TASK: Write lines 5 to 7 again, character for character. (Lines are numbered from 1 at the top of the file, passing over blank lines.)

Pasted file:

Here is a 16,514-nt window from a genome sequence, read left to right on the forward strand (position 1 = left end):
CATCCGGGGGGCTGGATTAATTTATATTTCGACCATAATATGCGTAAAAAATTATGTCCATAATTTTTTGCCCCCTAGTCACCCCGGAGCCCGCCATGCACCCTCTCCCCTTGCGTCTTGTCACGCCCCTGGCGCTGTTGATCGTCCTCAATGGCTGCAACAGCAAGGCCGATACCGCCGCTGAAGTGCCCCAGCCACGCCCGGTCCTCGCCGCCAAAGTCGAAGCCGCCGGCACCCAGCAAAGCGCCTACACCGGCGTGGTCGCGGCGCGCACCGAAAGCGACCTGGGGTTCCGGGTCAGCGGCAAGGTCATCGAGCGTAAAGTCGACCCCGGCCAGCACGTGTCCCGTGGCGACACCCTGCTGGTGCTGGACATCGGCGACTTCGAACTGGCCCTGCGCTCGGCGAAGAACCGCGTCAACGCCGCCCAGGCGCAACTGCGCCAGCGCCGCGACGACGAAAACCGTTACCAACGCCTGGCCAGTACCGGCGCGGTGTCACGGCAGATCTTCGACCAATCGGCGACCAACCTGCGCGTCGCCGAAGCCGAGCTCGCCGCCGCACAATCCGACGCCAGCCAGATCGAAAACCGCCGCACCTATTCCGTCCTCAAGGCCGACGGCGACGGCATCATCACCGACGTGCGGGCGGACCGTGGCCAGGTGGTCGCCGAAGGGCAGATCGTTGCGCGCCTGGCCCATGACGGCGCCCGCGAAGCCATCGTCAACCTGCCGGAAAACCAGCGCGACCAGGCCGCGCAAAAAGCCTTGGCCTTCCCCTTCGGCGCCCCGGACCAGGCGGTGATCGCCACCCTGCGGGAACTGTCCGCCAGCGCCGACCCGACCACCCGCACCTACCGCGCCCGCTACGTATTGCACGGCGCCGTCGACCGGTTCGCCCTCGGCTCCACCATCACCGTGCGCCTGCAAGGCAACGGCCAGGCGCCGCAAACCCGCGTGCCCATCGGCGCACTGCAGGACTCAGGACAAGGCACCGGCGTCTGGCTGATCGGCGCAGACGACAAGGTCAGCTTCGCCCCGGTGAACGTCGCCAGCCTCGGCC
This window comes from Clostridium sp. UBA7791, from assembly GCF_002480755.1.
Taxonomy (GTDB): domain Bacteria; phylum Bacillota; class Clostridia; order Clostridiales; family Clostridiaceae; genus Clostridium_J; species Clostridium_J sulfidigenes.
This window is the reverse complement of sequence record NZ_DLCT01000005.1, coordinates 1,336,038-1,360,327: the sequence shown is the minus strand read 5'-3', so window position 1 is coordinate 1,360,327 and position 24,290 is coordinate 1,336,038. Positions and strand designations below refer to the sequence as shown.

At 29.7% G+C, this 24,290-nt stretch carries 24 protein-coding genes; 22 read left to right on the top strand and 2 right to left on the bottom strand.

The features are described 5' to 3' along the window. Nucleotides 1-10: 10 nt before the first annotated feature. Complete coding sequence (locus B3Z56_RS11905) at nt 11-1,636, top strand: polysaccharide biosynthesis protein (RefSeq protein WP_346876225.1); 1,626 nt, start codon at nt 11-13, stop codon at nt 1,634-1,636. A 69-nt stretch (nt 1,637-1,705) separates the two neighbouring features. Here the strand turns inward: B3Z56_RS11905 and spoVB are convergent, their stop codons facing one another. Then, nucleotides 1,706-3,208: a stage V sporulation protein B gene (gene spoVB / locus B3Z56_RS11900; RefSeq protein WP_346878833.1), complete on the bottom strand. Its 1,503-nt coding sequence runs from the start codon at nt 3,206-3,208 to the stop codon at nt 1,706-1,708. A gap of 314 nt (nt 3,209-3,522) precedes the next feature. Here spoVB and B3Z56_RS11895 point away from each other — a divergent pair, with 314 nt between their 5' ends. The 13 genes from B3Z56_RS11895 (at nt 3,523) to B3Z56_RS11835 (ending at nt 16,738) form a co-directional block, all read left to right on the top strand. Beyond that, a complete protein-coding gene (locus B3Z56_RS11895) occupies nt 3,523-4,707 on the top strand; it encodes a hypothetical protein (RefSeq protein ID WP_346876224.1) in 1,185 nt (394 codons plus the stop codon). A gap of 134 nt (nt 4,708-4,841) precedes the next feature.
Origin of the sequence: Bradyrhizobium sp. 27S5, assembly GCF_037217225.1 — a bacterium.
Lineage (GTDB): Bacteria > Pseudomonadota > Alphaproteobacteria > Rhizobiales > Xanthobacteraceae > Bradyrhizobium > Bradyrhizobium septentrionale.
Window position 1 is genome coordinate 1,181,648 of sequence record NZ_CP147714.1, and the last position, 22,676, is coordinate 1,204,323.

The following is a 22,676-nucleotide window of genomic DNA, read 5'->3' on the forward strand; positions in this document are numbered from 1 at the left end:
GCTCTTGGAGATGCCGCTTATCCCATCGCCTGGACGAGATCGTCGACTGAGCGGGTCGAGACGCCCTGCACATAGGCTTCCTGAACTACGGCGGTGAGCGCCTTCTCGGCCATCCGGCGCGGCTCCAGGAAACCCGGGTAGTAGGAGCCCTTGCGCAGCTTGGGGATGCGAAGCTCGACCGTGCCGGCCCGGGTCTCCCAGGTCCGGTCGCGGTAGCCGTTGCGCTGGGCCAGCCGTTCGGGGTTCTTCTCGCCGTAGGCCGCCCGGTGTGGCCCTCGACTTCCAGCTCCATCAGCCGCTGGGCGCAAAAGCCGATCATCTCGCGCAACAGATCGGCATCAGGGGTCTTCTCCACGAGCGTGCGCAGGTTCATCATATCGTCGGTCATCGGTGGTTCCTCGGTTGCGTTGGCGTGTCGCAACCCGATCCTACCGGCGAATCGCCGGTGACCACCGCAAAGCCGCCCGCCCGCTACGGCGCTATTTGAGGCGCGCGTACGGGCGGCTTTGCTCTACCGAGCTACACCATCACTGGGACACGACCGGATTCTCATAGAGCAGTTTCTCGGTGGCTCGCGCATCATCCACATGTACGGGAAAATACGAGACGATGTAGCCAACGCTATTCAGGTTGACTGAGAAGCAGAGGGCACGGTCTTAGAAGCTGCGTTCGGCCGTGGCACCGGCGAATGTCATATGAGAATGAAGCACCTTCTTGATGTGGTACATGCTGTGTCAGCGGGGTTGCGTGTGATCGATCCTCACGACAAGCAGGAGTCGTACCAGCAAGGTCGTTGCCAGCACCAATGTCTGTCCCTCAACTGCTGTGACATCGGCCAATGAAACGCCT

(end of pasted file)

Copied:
This window is the reverse complement of sequence record NZ_DLCT01000005.1, coordinates 1,336,038-1,360,327: the sequence shown is the minus strand read 5'-3', so window position 1 is coordinate 1,360,327 and position 24,290 is coordinate 1,336,038. Positions and strand designations below refer to the sequence as shown.

At 29.7% G+C, this 24,290-nt stretch carries 24 protein-coding genes; 22 read left to right on the top strand and 2 right to left on the bottom strand.

The features are described 5' to 3' along the window. Nucleotides 1-10: 10 nt before the first annotated feature. Complete coding sequence (locus B3Z56_RS11905) at nt 11-1,636, top strand: polysaccharide biosynthesis protein (RefSeq protein WP_346876225.1); 1,626 nt, start codon at nt 11-13, stop codon at nt 1,634-1,636. A 69-nt stretch (nt 1,637-1,705) separates the two neighbouring features. Here the strand turns inward: B3Z56_RS11905 and spoVB are convergent, their stop codons facing one another. Then, nucleotides 1,706-3,208: a stage V sporulation protein B gene (gene spoVB / locus B3Z56_RS11900; RefSeq protein WP_346878833.1), complete on the bottom strand. Its 1,503-nt coding sequence runs from the start codon at nt 3,206-3,208 to the stop codon at nt 1,706-1,708. A gap of 314 nt (nt 3,209-3,522) precedes the next feature. Here spoVB and B3Z56_RS11895 point away from each other — a divergent pair, with 314 nt between their 5' ends. The 13 genes from B3Z56_RS11895 (at nt 3,523) to B3Z56_RS11835 (ending at nt 16,738) form a co-directional block, all read left to right on the top strand. Beyond that, a complete protein-coding gene (locus B3Z56_RS11895) occupies nt 3,523-4,707 on the top strand; it encodes a hypothetical protein (RefSeq protein ID WP_346876224.1) in 1,185 nt (394 codons plus the stop codon). A gap of 134 nt (nt 4,708-4,841) precedes the next feature.